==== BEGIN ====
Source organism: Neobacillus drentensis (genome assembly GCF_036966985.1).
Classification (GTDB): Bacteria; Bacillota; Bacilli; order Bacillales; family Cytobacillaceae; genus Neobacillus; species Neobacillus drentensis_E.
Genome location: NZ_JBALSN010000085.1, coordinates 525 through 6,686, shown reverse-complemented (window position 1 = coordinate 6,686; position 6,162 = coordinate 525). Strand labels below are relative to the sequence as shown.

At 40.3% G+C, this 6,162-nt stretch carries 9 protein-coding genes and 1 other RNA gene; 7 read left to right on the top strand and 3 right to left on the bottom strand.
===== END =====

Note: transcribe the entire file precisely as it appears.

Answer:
Source organism: Neobacillus drentensis (genome assembly GCF_036966985.1).
Classification (GTDB): Bacteria; Bacillota; Bacilli; order Bacillales; family Cytobacillaceae; genus Neobacillus; species Neobacillus drentensis_E.
Genome location: NZ_JBALSN010000085.1, coordinates 525 through 6,686, shown reverse-complemented (window position 1 = coordinate 6,686; position 6,162 = coordinate 525). Strand labels below are relative to the sequence as shown.

At 40.3% G+C, this 6,162-nt stretch carries 9 protein-coding genes and 1 other RNA gene; 7 read left to right on the top strand and 3 right to left on the bottom strand.